Throughout the Level there are also items you must collect. The game isn’t clear about what these items are. They are just little pieces of shit on the ground called items. You run over one to collect it. The game doesn’t give you a clear indication of where these items are in the level and you must just run around until you find them all. You need to find all the items before the level is complete. So long after you have dealt with all the cows and foxes you are still running around trying to find bits of tiny ass shit on the ground. It’s not enjoyable at all, it’s tedious and boring. Tedious is a good word for the entire game. There really isn’t anything enjoyable about Herding Dog. After the first level you’ve pretty much experienced all that the game has to offer and each subsequent level is just more of the same. Herd the things, find the shit, complete the level. It is the definition of tedium. If the herding were fun then maybe this would be enjoyable, but it’s not. It’s just clicking right behind the animals until they get to where they need to go.

Normally I don’t mention music unless it’s really good or really bad. In Herding Dogs case it’s really bad. It seems to just be a 30 second clip of elevator music repeated ad infinitum. It drills into your mind as you rapidly click behind poorly rendered animals in a big field made of green planes and angles. Like every single mobile game ever this game comes with an arbitrary scoring system. When I say arbitrary, I mean incredibly arbitrary. I felt like there was no real reason for the scores I got. In some cases I would finish a level quickly. I would herd all the animals and collect all the things fast and succinctly. For these efforts I would be rewarded a grade of C+. Other times I would take my time. In one case I got up from my computer to get a snack. When I came back and eventually completed the level, spending even more time finding all the shitty items, I was awarded a grade of A+. If some sort of grading system is going to be implemented in your game, make sure the player knows exactly how they are getting the grade they got. Just like it’s scoring system this game is incredibly arbitrary, and offers nothing interesting to the player.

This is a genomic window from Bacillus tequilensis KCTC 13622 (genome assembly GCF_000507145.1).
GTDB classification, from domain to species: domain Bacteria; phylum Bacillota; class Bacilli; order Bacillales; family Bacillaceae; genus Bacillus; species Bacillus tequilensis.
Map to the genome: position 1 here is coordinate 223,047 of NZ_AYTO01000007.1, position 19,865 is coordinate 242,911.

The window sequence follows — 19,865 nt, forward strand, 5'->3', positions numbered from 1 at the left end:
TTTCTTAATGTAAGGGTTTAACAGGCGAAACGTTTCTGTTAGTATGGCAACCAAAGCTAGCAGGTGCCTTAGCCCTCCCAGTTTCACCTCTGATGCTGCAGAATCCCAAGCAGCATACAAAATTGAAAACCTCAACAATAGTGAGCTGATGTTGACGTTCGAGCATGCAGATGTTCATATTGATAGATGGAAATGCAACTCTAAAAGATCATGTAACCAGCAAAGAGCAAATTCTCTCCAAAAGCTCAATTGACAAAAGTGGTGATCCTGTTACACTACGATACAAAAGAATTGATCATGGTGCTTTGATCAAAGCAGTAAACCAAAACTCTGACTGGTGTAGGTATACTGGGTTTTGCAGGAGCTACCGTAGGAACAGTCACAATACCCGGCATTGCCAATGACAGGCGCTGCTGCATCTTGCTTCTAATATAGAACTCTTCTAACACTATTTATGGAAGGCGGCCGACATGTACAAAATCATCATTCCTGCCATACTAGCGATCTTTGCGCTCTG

-Jordan Kamm